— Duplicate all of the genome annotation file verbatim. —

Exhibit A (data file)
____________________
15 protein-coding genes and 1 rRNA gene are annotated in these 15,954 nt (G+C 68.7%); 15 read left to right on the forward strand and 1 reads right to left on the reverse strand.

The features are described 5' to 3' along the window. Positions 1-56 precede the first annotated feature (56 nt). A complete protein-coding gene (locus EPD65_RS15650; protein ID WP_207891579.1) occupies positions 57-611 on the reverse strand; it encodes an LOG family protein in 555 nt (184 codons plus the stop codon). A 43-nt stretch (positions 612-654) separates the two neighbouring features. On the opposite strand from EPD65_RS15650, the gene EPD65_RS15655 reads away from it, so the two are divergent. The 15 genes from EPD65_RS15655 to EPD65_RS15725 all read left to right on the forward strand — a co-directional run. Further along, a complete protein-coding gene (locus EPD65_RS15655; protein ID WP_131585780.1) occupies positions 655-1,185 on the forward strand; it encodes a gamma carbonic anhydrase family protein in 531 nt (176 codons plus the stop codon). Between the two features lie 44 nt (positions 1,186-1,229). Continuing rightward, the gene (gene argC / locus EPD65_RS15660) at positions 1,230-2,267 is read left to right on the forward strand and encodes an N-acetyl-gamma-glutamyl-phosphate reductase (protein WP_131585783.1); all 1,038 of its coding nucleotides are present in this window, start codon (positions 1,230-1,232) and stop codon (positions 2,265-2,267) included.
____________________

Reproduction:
15 protein-coding genes and 1 rRNA gene are annotated in these 15,954 nt (G+C 68.7%); 15 read left to right on the forward strand and 1 reads right to left on the reverse strand.

The features are described 5' to 3' along the window. Positions 1-56 precede the first annotated feature (56 nt). A complete protein-coding gene (locus EPD65_RS15650; protein ID WP_207891579.1) occupies positions 57-611 on the reverse strand; it encodes an LOG family protein in 555 nt (184 codons plus the stop codon). A 43-nt stretch (positions 612-654) separates the two neighbouring features. On the opposite strand from EPD65_RS15650, the gene EPD65_RS15655 reads away from it, so the two are divergent. The 15 genes from EPD65_RS15655 to EPD65_RS15725 all read left to right on the forward strand — a co-directional run. Further along, a complete protein-coding gene (locus EPD65_RS15655; protein ID WP_131585780.1) occupies positions 655-1,185 on the forward strand; it encodes a gamma carbonic anhydrase family protein in 531 nt (176 codons plus the stop codon). Between the two features lie 44 nt (positions 1,186-1,229). Continuing rightward, the gene (gene argC / locus EPD65_RS15660) at positions 1,230-2,267 is read left to right on the forward strand and encodes an N-acetyl-gamma-glutamyl-phosphate reductase (protein WP_131585783.1); all 1,038 of its coding nucleotides are present in this window, start codon (positions 1,230-1,232) and stop codon (positions 2,265-2,267) included.